The entire dispensing system 13 may be easily removed for autoclaving by removing the thumb nuts 53 and removing the manifold defining member and the orifice defining member which are rigidly connected together. The quick disconnect fitting may include a one-way valve.
When the air line 62 between the pressure column and the manifold 20 is disconnected, the operator may lift the weight to the top of its travel. Then, by inserting the air line 62 with its quick disconnect fitting 63 into coupling, the pressure column is connected to the reagent container in a closed system. When the air line is inserted into the quick disconnect coupling, it automatically opens a valve (not shown) into the coupling unit.
As replacement air flows into the liquid reservoir, the mass 59 falls in column 15 to compensate for the loss in volume while still maintaining a constant pressure head. Then, when the weight nears the bottom of its travel, the chain 74 causes the member 70 to rotate upwardly, displaying the warning flag 73 to the attendant. This serves as an alarm to advise that the constant air pressure is no longer being supplied to the system.
If desired, the air supply could be derived from any pressure regulated source, such as a self-contained, or separate air compressor, or from a replacable pressure bottle.
To operate the instruments, the operator places a tray T containing the receptacles or wells W to which the liquid is to be added on the tray holder 14 on platform 12. A cycle of operation is commenced by pressing power switch P initially and cycle start switch ST. Depressing the cycle start button ST (FIG. 1) causes the motor to run in the direction to advance the tray under the dispensing orifices. The tray table fingers 12b prevent opening of clamping member 30 and inhibit the addition of liquid to the wells of tray T until the first row of receptacles or wells of the tray is positioned under the dispensing orifices. On each index of platform 12, one-half of the desired volume is added to each row of receptacles. After the last row of receptacles has received the one-half desired volume, the forward flange 12a of platform 12 actuates rear limit switch 66 to cause the drive motor 52 to reverse. The tray table is now indexed in the reverse direction (to the left as viewed in FIG. 3). On each index, the remaining one-half of the liquid volume is delivered to each row of receptacles. After the last row has been filled, the tray table fingers 12b inhibit additional liquid dispensing to allow the tray to be indexed clear of the dispensing assembly for easy tray removal. When the tray platform 12 reaches the full forward position, it operates front limit switch 67 to stop the motor and resets the system for the next automatic cycle.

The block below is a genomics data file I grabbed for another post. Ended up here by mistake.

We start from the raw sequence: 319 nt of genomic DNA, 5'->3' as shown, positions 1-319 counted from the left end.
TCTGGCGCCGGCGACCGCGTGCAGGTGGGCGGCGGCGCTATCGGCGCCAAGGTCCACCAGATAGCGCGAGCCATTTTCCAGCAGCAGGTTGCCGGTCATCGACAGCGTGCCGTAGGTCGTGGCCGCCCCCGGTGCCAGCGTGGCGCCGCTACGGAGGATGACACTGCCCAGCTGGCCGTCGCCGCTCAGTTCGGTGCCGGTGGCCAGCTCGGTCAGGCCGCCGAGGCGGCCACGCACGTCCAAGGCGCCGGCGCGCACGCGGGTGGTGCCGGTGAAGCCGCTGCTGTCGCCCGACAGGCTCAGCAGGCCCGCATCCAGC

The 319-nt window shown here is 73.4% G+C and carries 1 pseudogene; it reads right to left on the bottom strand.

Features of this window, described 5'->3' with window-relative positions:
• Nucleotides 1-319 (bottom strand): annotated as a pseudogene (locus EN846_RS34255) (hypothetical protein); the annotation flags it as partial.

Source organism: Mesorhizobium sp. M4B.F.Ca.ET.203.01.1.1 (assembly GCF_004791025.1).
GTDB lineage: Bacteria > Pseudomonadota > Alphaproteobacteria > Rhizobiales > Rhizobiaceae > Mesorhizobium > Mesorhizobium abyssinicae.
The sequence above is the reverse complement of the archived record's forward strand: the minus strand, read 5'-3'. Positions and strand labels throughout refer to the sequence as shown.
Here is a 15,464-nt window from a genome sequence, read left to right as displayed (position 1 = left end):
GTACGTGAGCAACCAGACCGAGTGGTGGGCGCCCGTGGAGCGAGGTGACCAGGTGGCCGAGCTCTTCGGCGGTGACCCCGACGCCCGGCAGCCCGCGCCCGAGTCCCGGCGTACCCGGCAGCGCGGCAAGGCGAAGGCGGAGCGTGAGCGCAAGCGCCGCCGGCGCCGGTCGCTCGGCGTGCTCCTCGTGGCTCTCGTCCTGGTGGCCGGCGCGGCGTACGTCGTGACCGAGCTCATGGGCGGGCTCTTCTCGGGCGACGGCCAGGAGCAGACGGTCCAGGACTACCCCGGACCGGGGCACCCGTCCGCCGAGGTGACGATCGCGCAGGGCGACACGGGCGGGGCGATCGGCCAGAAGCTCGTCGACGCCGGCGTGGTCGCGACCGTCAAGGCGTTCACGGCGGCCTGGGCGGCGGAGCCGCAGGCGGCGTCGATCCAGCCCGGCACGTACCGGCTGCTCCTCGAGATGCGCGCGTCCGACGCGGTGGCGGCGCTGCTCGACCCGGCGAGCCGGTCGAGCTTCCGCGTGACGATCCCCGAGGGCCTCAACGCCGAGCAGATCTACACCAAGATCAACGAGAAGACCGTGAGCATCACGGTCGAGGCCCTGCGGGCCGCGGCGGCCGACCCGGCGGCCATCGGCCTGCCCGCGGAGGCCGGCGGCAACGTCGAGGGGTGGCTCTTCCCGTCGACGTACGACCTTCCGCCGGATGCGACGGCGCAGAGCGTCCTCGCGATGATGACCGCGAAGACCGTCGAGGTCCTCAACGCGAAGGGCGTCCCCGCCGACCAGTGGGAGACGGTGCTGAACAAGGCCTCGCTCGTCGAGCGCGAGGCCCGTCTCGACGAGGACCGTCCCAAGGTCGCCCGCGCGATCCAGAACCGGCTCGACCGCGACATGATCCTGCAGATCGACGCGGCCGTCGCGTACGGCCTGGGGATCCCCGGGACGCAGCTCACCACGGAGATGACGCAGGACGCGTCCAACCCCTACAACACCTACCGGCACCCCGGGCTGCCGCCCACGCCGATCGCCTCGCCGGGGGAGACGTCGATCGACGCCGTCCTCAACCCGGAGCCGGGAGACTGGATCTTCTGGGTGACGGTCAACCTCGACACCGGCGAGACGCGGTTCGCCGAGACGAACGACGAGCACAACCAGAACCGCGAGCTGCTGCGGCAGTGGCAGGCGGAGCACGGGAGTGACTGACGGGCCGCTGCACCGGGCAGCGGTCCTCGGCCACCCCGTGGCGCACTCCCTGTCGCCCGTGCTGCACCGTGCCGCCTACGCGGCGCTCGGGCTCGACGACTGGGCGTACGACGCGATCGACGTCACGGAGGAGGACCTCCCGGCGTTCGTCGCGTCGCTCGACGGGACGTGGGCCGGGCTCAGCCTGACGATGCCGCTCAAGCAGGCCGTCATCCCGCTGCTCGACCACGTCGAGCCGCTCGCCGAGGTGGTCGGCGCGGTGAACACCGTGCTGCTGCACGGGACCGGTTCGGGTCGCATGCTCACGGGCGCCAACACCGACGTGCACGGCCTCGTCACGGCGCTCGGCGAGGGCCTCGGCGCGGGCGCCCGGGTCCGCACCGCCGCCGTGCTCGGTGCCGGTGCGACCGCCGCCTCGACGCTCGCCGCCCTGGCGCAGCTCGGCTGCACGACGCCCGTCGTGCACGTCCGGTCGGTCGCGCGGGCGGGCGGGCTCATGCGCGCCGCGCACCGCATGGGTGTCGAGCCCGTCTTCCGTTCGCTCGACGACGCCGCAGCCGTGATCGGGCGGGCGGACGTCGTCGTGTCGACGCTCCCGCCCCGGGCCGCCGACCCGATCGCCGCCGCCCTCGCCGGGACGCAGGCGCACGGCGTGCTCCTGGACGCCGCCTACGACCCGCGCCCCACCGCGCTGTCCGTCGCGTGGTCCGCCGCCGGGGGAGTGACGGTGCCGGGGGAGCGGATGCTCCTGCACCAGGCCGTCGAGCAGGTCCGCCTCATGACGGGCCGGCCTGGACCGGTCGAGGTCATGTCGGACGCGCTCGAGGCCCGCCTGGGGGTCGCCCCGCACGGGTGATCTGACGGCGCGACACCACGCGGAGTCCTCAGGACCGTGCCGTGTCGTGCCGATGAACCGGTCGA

It may thus be seen that the objects of the invention set forth, as well as those made apparent in the foregoing description, are efficiently attained. While a preferred embodiment of the invention has been set forth for purposes of disclosure, modification to the disclosed embodiment of the invention, as well as other embodiments thereof, may occur to those skilled in the art. Accordingly, the appended claims are intended to cover all embodiments in the invention and modifications to the disclosed embodiment of the invention which do not depart from the spirit and scope of the invention.
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|U.S. Classification||141/129, 141/286, 141/256, 141/236, 141/238, 251/7, 422/561|
|May 27, 1986||CC||Certificate of correction|
|Apr 14, 1989||FPAY||Fee payment|
Year of fee payment: 4
|Jul 7, 1993||FPAY||Fee payment|
Year of fee payment: 8
|Aug 12, 1997||REMI||Maintenance fee reminder mailed|
|Jan 4, 1998||LAPS||Lapse for failure to pay maintenance fees|
|Mar 17, 1998||FP||Expired due to failure to pay maintenance fee|
Effective date: 19980107